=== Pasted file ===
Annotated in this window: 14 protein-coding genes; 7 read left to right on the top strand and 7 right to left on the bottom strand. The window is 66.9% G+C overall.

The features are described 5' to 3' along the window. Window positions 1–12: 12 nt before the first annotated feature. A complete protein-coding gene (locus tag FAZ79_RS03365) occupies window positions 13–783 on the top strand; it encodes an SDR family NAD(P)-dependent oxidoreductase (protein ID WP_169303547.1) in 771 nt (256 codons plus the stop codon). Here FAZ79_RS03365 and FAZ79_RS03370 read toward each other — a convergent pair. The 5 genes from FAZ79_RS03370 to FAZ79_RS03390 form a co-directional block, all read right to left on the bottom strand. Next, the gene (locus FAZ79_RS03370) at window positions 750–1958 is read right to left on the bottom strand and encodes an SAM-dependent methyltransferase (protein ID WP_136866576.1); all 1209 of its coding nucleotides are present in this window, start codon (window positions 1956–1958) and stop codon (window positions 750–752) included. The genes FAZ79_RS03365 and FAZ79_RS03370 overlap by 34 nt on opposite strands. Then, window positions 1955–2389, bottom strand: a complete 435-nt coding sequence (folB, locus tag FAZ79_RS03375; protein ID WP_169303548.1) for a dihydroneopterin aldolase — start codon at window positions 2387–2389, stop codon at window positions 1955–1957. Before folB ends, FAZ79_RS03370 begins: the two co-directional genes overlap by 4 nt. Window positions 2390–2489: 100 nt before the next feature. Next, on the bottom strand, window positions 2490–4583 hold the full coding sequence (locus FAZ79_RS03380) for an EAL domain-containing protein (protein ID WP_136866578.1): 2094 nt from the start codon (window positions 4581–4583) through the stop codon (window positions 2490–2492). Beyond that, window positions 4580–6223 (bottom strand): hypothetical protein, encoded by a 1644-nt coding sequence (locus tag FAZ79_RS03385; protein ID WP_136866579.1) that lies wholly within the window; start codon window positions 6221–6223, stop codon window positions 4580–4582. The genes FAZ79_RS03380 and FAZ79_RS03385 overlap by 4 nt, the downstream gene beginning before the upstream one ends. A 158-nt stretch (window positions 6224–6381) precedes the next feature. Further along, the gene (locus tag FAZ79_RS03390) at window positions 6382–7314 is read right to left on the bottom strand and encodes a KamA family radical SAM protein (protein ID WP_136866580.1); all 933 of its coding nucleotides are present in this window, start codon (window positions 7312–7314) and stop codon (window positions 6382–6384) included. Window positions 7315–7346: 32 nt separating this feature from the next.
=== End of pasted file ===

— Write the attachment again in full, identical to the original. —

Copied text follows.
Annotated in this window: 14 protein-coding genes; 7 read left to right on the top strand and 7 right to left on the bottom strand. The window is 66.9% G+C overall.

The features are described 5' to 3' along the window. Window positions 1–12: 12 nt before the first annotated feature. A complete protein-coding gene (locus tag FAZ79_RS03365) occupies window positions 13–783 on the top strand; it encodes an SDR family NAD(P)-dependent oxidoreductase (protein ID WP_169303547.1) in 771 nt (256 codons plus the stop codon). Here FAZ79_RS03365 and FAZ79_RS03370 read toward each other — a convergent pair. The 5 genes from FAZ79_RS03370 to FAZ79_RS03390 form a co-directional block, all read right to left on the bottom strand. Next, the gene (locus FAZ79_RS03370) at window positions 750–1958 is read right to left on the bottom strand and encodes an SAM-dependent methyltransferase (protein ID WP_136866576.1); all 1209 of its coding nucleotides are present in this window, start codon (window positions 1956–1958) and stop codon (window positions 750–752) included. The genes FAZ79_RS03365 and FAZ79_RS03370 overlap by 34 nt on opposite strands. Then, window positions 1955–2389, bottom strand: a complete 435-nt coding sequence (folB, locus tag FAZ79_RS03375; protein ID WP_169303548.1) for a dihydroneopterin aldolase — start codon at window positions 2387–2389, stop codon at window positions 1955–1957. Before folB ends, FAZ79_RS03370 begins: the two co-directional genes overlap by 4 nt. Window positions 2390–2489: 100 nt before the next feature. Next, on the bottom strand, window positions 2490–4583 hold the full coding sequence (locus FAZ79_RS03380) for an EAL domain-containing protein (protein ID WP_136866578.1): 2094 nt from the start codon (window positions 4581–4583) through the stop codon (window positions 2490–2492). Beyond that, window positions 4580–6223 (bottom strand): hypothetical protein, encoded by a 1644-nt coding sequence (locus tag FAZ79_RS03385; protein ID WP_136866579.1) that lies wholly within the window; start codon window positions 6221–6223, stop codon window positions 4580–4582. The genes FAZ79_RS03380 and FAZ79_RS03385 overlap by 4 nt, the downstream gene beginning before the upstream one ends. A 158-nt stretch (window positions 6224–6381) precedes the next feature. Further along, the gene (locus tag FAZ79_RS03390) at window positions 6382–7314 is read right to left on the bottom strand and encodes a KamA family radical SAM protein (protein ID WP_136866580.1); all 933 of its coding nucleotides are present in this window, start codon (window positions 7312–7314) and stop codon (window positions 6382–6384) included. Window positions 7315–7346: 32 nt separating this feature from the next.